Savard’s comments have all but eliminated the, arguably best overall candidate, current Detroit Red Wings Assistant GM Jim Nill. Â Nill has been notoriously in demand around the league, but Red Wings ownership has been loath to allow him to interview for vacant positions. Â As Ken Holland’s right hand man, Nill has been an essential cog in the Detroit Red Wing machine for years. Â He has an intimate knowledge of how to run a successful NHL organization–and an Original Six organization to boot. Â Familiar with all aspects of a first-class team, Nill has that rare combination of hockey smarts and business sense that teams so desperately desire for their front offices. Â With Ryan Martin, Kris Draper and Chris CheliosÂ now shadowing and assisting Holland, Nill’s time in the sun has been imminent for years. Â Apparently, though, no amount of Berlitz training will help him with the Montreal job.
Patrick Roy, despite hisÂ ignominious exit from Montreal, is still one of the organization’s most beloved heros. Â Currently the co-owner/GM/head coach of the Quebec Remparts in the QMJHL, Roy is a legitimate candidate for the job. Â He certainly has the organizational pedigree that Montreal seems to value so highly, he is a native French-speaker and his Hall of Fame playing career and successful career running a Major Junior squad all speak in his favor. Â Yet he is untested on an NHL level, even in an assistant’s capacity. He does not have the nuts-and-bolts experience that Jim Nill could bring to bear, and in the circle of GMs, contacts and reputation matter. Â While Patrick Roy himself is not an unknown, Patrick Roy as the GM of the Montreal Canadiens is. Â Never one to be considered even tempered, the fiery Roy represents the potential for great success andÂ great failure. Â While hiring Roy would likely not be met with derision from the sophisticated Montreal fanbase, he would likely be walking into a situation rife with cautious optimism.
Julien Brisebois,34, currently an Assistant GM under Steve Yzerman in Tampa Bay, is another Canadiens alumnus that will likely be considered for the job. Â The book on Brisebois is that he exhibits a great deal of potential, but may not be ready for his close-up. Â While he never played the game professionally, he is a seasoned sports lawyer that has worked with and for the league for years before hiring on in Montreal’s front office as Director of Legal Affairs in 2001. Â Over the next several years, Brisebois worked his way through the Montreal organization acting as both the Director of Hockey Operations as well as orchestrating a highly successful run as GM of Montreal’s AHL affiliate, the Hamilton Bulldogs. Â In 2010-2011, as GM of the Lightning AHL affiliate Norfolk Admirals, Brisebois successfully returned the squad to the Calder Cup playoffs after a 3-year absence, and is Steve Yzerman’s go-to guy on issues of salary cap, collective bargaining and player personnel. Â Brisebois speaks French, has a French name, and is familiar to the Montreal community. Â While his lack of playing experience may (unfairly) be a strike against him, his record of front-office success is indisputable.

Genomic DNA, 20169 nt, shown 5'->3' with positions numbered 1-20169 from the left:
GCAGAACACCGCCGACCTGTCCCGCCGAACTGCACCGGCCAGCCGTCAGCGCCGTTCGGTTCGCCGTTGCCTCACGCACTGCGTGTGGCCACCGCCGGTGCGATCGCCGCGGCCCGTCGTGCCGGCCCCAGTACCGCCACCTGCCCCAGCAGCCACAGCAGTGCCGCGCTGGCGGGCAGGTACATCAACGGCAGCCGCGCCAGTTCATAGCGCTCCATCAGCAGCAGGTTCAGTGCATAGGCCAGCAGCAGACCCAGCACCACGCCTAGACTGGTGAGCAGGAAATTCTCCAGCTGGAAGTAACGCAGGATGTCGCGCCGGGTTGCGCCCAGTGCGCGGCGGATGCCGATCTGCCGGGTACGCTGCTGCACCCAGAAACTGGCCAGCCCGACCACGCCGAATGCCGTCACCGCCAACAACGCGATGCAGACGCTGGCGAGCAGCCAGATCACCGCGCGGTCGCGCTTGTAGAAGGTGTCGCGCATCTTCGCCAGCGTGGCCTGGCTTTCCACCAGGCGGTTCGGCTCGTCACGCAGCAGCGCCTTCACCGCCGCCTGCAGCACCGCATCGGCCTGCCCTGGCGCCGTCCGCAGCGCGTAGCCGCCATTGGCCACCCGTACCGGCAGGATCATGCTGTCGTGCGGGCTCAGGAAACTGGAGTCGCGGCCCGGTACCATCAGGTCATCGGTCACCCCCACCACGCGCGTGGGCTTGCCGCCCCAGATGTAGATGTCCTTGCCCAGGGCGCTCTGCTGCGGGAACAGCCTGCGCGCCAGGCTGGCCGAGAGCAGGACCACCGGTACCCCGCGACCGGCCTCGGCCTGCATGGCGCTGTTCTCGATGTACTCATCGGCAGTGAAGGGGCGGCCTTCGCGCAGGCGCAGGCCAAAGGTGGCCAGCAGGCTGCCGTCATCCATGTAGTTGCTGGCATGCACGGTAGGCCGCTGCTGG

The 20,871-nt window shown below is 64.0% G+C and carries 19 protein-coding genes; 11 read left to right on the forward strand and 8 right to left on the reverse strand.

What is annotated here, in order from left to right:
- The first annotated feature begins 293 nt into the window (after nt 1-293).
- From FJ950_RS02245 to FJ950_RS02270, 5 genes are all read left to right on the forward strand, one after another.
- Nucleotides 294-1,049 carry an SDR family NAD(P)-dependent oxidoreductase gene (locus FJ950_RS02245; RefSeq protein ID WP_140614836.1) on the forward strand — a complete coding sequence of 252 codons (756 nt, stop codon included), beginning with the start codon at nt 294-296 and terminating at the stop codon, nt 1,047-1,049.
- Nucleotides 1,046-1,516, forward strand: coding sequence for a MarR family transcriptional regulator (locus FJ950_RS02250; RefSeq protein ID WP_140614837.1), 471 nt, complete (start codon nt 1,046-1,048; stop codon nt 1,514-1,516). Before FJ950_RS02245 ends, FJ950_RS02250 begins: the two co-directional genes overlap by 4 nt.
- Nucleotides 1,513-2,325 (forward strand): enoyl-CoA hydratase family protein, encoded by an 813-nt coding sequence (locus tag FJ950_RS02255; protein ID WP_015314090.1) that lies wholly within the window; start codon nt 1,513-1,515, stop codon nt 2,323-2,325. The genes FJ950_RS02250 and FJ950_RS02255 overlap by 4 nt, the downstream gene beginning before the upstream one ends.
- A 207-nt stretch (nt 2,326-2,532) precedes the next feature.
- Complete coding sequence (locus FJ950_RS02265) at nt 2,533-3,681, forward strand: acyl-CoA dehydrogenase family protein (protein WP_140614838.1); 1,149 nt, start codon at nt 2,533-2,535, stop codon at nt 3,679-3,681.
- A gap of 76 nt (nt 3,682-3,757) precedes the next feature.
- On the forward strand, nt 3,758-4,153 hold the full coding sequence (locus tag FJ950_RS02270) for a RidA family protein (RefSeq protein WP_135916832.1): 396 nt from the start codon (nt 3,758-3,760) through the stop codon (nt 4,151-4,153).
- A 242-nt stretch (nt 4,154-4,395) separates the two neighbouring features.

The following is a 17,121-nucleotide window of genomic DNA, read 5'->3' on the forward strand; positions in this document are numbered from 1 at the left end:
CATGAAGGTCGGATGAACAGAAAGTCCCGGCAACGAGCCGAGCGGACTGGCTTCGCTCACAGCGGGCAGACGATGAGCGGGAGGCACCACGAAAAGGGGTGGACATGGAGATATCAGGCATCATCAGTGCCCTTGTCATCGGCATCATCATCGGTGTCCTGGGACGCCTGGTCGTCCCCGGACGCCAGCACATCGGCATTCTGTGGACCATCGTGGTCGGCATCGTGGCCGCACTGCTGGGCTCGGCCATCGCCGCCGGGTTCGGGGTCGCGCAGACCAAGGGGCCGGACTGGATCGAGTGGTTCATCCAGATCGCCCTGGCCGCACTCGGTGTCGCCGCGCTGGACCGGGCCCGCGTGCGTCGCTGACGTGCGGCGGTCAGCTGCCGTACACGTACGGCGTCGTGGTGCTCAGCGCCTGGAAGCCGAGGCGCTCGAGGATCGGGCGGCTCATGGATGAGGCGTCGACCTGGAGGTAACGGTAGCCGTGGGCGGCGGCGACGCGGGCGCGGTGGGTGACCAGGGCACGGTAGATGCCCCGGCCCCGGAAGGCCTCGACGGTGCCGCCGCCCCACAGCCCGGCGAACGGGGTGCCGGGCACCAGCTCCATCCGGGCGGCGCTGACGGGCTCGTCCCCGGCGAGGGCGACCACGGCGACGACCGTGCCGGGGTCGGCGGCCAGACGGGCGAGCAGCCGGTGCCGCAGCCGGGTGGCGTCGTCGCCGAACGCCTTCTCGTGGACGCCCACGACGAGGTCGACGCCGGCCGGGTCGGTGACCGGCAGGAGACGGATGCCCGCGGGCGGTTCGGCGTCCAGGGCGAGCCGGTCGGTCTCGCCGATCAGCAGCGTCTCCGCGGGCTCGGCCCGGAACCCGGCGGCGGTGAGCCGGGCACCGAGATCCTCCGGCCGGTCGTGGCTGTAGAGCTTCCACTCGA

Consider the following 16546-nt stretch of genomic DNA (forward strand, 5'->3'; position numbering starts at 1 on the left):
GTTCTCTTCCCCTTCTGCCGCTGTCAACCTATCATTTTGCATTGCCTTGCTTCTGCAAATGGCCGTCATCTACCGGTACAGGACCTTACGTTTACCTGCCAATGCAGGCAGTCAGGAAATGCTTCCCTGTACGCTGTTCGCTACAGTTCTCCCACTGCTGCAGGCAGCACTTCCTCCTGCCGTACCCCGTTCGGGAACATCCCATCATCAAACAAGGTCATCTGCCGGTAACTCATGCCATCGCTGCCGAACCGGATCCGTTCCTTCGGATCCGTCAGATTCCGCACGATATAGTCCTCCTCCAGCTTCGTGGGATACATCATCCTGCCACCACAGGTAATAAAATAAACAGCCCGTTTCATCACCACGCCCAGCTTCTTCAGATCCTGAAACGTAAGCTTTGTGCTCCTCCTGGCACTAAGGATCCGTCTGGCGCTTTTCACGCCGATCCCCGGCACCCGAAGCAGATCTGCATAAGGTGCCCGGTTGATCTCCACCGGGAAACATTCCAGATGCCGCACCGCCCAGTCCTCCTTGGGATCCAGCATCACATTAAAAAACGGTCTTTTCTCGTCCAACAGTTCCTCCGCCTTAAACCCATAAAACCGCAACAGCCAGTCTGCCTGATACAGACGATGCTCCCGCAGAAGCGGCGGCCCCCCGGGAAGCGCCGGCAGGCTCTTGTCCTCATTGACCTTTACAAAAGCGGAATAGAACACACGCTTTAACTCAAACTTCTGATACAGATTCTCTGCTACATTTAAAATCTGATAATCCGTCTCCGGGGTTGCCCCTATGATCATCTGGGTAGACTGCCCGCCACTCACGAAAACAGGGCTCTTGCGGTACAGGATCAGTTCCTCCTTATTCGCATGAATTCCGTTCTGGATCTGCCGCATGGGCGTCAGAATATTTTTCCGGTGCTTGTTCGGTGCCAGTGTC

Marc Bergevin, a 20-year NHL veteran, is, first and foremost, French Canadian. Â He has been the Assistant GM of the Blackhawks since the summer of 2011, when Kevin Cheveldayoff packed up for Winnipeg. Â Bergevin was the Director of Player Personnel for the ‘Hawks during their run to the Cup in 2009, and had been both an assistant coach and scout with the team in the years prior. Â Bergevin is a bit of an unknown quantity. Â While his resume isn’t as impressive as that of some other potential candidates, Bergevin is generally regarded as a friendly, personable and professional guy, and his lighter touch would be a welcome change considering the dour countenance Gauthier presented to the public. Â Bergevin has to potential to be a “people’s candidate,” who could repair the damage Gauthier has done to the club’s relationship with Habs Nation.